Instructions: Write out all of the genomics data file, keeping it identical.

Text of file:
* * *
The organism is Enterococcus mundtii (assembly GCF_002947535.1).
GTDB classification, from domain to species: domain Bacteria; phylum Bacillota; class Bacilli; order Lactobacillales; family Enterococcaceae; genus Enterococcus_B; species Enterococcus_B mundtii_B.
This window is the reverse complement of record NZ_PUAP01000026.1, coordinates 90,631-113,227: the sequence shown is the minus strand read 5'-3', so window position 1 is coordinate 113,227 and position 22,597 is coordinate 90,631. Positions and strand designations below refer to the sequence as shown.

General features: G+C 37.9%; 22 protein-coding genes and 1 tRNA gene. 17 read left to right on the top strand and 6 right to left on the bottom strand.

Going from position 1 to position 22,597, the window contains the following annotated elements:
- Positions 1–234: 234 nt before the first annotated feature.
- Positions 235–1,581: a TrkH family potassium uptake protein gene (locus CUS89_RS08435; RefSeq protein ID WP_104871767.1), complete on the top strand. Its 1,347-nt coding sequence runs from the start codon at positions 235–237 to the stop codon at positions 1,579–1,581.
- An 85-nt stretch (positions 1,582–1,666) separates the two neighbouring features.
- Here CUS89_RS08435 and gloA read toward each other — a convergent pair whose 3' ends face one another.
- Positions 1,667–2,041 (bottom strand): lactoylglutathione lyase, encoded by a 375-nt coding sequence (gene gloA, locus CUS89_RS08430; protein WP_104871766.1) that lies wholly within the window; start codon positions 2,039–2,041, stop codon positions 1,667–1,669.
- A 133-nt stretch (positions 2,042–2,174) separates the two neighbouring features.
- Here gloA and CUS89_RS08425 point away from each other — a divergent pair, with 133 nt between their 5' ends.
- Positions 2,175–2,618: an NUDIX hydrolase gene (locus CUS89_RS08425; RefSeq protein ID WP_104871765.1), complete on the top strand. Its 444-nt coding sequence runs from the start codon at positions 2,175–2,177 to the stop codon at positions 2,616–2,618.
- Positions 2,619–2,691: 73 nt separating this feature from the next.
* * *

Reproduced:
The organism is Enterococcus mundtii (assembly GCF_002947535.1).
GTDB classification, from domain to species: domain Bacteria; phylum Bacillota; class Bacilli; order Lactobacillales; family Enterococcaceae; genus Enterococcus_B; species Enterococcus_B mundtii_B.
This window is the reverse complement of record NZ_PUAP01000026.1, coordinates 90,631-113,227: the sequence shown is the minus strand read 5'-3', so window position 1 is coordinate 113,227 and position 22,597 is coordinate 90,631. Positions and strand designations below refer to the sequence as shown.

General features: G+C 37.9%; 22 protein-coding genes and 1 tRNA gene. 17 read left to right on the top strand and 6 right to left on the bottom strand.

Going from position 1 to position 22,597, the window contains the following annotated elements:
- Positions 1–234: 234 nt before the first annotated feature.
- Positions 235–1,581: a TrkH family potassium uptake protein gene (locus CUS89_RS08435; RefSeq protein ID WP_104871767.1), complete on the top strand. Its 1,347-nt coding sequence runs from the start codon at positions 235–237 to the stop codon at positions 1,579–1,581.
- An 85-nt stretch (positions 1,582–1,666) separates the two neighbouring features.
- Here CUS89_RS08435 and gloA read toward each other — a convergent pair whose 3' ends face one another.
- Positions 1,667–2,041 (bottom strand): lactoylglutathione lyase, encoded by a 375-nt coding sequence (gene gloA, locus CUS89_RS08430; protein WP_104871766.1) that lies wholly within the window; start codon positions 2,039–2,041, stop codon positions 1,667–1,669.
- A 133-nt stretch (positions 2,042–2,174) separates the two neighbouring features.
- Here gloA and CUS89_RS08425 point away from each other — a divergent pair, with 133 nt between their 5' ends.
- Positions 2,175–2,618: an NUDIX hydrolase gene (locus CUS89_RS08425; RefSeq protein ID WP_104871765.1), complete on the top strand. Its 444-nt coding sequence runs from the start codon at positions 2,175–2,177 to the stop codon at positions 2,616–2,618.
- Positions 2,619–2,691: 73 nt separating this feature from the next.